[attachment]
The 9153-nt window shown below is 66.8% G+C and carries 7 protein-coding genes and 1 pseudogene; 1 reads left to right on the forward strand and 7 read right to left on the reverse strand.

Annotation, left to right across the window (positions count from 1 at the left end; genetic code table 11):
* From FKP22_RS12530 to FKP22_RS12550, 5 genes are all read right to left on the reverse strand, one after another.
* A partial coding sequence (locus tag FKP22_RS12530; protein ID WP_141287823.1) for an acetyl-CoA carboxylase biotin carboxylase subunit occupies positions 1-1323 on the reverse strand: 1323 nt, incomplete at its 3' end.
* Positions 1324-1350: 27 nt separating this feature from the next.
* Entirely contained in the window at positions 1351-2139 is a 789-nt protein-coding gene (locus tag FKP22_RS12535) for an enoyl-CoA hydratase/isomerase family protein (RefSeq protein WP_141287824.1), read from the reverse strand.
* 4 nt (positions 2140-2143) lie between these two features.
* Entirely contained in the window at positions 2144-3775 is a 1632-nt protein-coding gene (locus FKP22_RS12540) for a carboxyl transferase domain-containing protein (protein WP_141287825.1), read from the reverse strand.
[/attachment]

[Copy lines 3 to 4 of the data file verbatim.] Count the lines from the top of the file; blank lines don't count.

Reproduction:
* From FKP22_RS12530 to FKP22_RS12550, 5 genes are all read right to left on the reverse strand, one after another.
* A partial coding sequence (locus tag FKP22_RS12530; protein ID WP_141287823.1) for an acetyl-CoA carboxylase biotin carboxylase subunit occupies positions 1-1323 on the reverse strand: 1323 nt, incomplete at its 3' end.